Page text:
A Link to the Violence

I know I have been gone for awhile, basically I had a baby and it has been crazy but I’m back and in Berkeley now ready to break into the bay area video game scene. Without further adieu, here is a formally written article about violence and video games. A new {{STAND BY FOR ASSIMILATION}} will be posted shortly. Glad to be back!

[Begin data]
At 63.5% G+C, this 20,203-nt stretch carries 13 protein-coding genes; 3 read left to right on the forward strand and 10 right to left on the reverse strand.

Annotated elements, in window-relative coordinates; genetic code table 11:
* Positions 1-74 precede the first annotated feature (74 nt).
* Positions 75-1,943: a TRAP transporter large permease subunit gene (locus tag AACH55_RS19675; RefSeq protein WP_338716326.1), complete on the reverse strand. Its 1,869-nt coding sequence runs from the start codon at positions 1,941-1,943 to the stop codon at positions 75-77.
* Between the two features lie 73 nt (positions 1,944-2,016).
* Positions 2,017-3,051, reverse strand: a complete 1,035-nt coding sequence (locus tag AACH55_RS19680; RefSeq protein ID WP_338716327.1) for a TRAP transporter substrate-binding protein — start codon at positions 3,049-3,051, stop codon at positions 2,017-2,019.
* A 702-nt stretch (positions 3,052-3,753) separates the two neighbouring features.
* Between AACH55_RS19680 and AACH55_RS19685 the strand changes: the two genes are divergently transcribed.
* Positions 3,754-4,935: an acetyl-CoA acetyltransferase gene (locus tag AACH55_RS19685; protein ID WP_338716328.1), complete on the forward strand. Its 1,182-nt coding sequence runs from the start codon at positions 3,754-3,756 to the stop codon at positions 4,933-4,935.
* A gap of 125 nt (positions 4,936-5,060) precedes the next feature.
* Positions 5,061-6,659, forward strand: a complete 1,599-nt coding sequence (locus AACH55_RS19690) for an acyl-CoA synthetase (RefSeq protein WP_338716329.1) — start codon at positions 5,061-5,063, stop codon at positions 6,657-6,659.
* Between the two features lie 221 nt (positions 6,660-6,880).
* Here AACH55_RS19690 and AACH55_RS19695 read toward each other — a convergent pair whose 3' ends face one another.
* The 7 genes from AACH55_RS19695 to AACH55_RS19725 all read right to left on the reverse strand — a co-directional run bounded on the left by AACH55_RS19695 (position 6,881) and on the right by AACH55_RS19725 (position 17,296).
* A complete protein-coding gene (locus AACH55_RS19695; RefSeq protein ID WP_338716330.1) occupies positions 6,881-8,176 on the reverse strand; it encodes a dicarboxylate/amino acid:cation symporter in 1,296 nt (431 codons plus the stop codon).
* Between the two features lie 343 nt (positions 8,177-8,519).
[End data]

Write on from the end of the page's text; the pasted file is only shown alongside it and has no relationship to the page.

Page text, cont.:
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            Over the last two decades violent video games have become a cultural phenomenon fueling an $11.7 billion domestic video game industry. These games have been labeled as desensitizing players to real-life violence and rewarding players for simulating violent acts. Independent studies show that 97% of teenagers 12-17 years old in the US played video games in 2008, and the percentage is increasing exponentially (1). Critics argue violent video games are to blame for school shootings, increases in bullying, and violence towards women. Opposing studies believe a majority of the research on the topic is incorrect and that no relationship has been found between video games and social violence. Additionally video game advocates claim playing these games provides a safe outlet for aggressive and angry feelings and helps with relaxation. Sales of video games have more than quadrupled from 1995-2008, while arrest rate for juvenile murders fell 71.9% and the arrest rate for all juvenile violent crimes also declined 49.3% in this same period (1). In an extensive analysis of crime rates and media coverage in Hawaii, Perrone and Chesney-Lind (1998) demonstrated that media coverage of juvenile crime increased as juvenile crime rates declined (2). Video games do not deserve blame for the ills of society.